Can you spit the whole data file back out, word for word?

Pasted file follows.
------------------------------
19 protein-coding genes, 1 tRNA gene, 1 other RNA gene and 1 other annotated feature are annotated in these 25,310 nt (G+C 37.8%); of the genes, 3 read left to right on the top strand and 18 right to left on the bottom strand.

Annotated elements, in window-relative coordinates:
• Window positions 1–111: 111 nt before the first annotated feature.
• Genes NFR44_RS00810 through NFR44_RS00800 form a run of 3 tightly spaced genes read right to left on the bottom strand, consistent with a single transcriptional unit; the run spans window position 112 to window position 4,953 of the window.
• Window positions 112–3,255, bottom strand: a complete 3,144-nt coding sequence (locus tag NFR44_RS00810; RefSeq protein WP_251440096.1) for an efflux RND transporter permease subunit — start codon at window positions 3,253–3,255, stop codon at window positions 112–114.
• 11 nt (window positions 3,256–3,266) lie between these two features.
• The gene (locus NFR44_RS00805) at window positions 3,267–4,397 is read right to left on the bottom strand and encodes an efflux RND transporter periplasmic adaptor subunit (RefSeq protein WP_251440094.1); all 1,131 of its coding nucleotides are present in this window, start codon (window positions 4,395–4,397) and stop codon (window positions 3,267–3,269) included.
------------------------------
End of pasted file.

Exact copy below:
19 protein-coding genes, 1 tRNA gene, 1 other RNA gene and 1 other annotated feature are annotated in these 25,310 nt (G+C 37.8%); of the genes, 3 read left to right on the top strand and 18 right to left on the bottom strand.

Annotated elements, in window-relative coordinates:
• Window positions 1–111: 111 nt before the first annotated feature.
• Genes NFR44_RS00810 through NFR44_RS00800 form a run of 3 tightly spaced genes read right to left on the bottom strand, consistent with a single transcriptional unit; the run spans window position 112 to window position 4,953 of the window.
• Window positions 112–3,255, bottom strand: a complete 3,144-nt coding sequence (locus tag NFR44_RS00810; RefSeq protein WP_251440096.1) for an efflux RND transporter permease subunit — start codon at window positions 3,253–3,255, stop codon at window positions 112–114.
• 11 nt (window positions 3,256–3,266) lie between these two features.
• The gene (locus NFR44_RS00805) at window positions 3,267–4,397 is read right to left on the bottom strand and encodes an efflux RND transporter periplasmic adaptor subunit (RefSeq protein WP_251440094.1); all 1,131 of its coding nucleotides are present in this window, start codon (window positions 4,395–4,397) and stop codon (window positions 3,267–3,269) included.